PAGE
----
A 20-year-old drug widely used in the treatment of multiple sclerosis (MS) may also help fight obstinate bacteria that cause multi-resistance towards classic antibiotics, researchers have found.
Glatiramer acetate is known to be a safe drug that does not have many serious side effects.
Results from the experiments conducted in the laboratory have shown that the this drug kills half of the Pseudomonas bacteria — a genus of Gram-negative bacteria — in specimens from patients with cystic fibrosis who are often exposed to the bacteria in the lungs.
“The fact that Glatiramer acetate now turns out to be anti-bacterial is completely new to us,” said Thomas Vorup-Jensen, Professor at the Aarhus University in Denmark.
“We see great perspectives in the discovery because our data shows that the drug is effective against infections that occur because of what are known as Gram-negative bacteria. These bacteria form the basis of diseases such as pneumonia, cystitis and septic shock.”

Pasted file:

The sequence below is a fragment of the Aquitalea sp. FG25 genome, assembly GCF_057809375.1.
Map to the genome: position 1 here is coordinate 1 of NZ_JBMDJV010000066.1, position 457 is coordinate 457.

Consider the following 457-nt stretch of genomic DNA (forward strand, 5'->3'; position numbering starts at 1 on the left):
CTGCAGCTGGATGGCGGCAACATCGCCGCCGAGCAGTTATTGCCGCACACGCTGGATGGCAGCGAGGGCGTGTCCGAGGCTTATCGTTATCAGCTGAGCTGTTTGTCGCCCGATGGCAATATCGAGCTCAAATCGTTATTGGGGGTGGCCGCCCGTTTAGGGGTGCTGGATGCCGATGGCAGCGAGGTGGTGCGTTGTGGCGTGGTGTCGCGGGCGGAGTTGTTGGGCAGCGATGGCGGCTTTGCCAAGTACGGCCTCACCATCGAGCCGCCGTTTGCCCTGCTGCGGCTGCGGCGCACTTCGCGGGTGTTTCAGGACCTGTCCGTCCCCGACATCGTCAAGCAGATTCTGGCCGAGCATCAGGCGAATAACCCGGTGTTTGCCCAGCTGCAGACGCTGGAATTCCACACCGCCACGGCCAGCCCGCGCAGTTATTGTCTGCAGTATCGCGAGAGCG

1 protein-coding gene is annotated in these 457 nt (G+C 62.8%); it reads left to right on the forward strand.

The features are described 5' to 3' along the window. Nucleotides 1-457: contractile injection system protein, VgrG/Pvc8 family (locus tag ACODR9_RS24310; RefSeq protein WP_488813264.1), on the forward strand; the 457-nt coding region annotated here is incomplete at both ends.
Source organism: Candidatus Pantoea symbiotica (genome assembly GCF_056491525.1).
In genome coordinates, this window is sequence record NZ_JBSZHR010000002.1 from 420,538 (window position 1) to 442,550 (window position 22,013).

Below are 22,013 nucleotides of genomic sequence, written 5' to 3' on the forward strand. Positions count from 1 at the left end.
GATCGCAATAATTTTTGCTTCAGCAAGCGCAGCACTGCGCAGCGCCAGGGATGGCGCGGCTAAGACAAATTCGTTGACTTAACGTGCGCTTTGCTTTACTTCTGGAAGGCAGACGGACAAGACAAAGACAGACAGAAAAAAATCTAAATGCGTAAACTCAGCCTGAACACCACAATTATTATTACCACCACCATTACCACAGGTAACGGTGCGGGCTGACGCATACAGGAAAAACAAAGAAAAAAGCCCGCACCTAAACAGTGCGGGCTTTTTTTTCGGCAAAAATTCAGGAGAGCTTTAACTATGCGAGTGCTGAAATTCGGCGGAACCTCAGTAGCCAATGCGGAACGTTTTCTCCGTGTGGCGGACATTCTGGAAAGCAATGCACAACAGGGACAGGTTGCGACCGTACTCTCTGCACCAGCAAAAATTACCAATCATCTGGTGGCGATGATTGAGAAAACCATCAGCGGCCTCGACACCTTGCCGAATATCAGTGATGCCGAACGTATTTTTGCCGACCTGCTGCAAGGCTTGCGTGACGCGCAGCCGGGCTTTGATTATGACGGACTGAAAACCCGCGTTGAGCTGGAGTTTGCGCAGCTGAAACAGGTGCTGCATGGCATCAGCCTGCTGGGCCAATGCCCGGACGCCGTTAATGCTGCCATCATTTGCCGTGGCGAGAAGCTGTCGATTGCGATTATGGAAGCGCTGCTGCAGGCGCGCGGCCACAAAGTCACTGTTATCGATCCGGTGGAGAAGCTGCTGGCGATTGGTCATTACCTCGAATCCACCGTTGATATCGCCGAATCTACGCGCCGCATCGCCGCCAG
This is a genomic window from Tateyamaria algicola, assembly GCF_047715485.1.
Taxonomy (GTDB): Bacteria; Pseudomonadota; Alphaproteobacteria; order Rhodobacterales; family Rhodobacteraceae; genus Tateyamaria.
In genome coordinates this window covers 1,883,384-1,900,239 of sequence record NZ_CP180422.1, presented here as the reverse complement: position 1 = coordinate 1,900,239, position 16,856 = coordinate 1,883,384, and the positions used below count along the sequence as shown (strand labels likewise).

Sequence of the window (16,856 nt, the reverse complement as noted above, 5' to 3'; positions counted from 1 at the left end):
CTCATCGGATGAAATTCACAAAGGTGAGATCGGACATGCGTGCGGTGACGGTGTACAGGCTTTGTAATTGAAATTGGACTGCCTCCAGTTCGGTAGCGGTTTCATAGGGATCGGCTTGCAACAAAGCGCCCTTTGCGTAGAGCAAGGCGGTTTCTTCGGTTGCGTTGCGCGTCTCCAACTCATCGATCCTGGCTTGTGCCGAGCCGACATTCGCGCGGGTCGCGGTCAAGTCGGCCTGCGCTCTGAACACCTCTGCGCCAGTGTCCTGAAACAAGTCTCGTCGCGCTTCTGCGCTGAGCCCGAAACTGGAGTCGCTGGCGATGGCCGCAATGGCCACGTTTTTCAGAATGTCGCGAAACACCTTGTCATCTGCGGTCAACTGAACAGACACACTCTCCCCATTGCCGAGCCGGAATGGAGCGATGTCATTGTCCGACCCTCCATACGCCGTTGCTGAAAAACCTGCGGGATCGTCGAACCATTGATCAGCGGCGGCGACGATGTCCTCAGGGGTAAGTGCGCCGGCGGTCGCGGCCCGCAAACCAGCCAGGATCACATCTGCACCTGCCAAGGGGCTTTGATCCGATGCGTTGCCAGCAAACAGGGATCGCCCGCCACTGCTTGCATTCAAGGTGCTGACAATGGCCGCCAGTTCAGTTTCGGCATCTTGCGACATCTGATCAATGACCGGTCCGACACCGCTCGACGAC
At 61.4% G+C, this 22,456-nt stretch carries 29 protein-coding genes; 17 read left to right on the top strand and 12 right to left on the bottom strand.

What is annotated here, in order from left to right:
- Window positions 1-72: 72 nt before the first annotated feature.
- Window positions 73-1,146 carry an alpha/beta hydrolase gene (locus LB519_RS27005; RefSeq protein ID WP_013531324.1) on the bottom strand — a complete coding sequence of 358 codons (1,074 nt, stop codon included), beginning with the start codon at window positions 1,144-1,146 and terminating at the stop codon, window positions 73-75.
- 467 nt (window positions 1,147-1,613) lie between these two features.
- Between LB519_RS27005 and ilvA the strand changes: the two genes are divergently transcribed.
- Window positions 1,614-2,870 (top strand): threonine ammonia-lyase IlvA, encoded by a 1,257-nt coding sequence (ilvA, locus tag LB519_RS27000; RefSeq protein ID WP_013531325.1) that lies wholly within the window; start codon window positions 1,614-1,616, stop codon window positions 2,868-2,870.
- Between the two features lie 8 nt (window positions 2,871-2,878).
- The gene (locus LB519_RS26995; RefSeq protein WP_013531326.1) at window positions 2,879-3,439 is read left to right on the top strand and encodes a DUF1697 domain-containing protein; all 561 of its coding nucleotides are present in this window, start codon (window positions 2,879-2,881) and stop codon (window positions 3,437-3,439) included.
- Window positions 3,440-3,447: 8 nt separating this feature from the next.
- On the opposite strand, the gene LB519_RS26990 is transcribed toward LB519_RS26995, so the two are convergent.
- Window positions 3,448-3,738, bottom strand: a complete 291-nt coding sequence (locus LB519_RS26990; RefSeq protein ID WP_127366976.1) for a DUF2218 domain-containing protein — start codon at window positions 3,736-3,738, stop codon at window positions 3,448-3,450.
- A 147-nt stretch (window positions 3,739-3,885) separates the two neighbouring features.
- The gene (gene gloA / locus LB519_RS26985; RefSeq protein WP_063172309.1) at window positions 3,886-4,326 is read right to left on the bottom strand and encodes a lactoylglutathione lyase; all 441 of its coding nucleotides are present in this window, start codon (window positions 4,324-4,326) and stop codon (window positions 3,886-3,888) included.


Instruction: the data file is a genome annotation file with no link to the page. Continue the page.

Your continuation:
Pseudomonas aeruginosa is a bacteria that causes urinary tract infections, respiratory system infections, dermatitis, soft tissue infections, bacteremia, bone and joint infections, gastrointestinal infections and a variety of systemic infections, particularly in patients with severe burns and in cancer and AIDS patients.
“The discovery gives researchers greater knowledge about how the drug works on sclerosis patients as well as the opportunity to develop a more effective treatment for affected patients,” said Vorup-Jensen in the paper published in the journal Scientific Reports.
According to a survey by the British government, by 2050 resistant bacteria will all-in-all kill more people around the world than cancer.
But neither the pharmaceutical industry nor researchers have so far succeeded in developing new types of antibiotics that can beat the bacteria.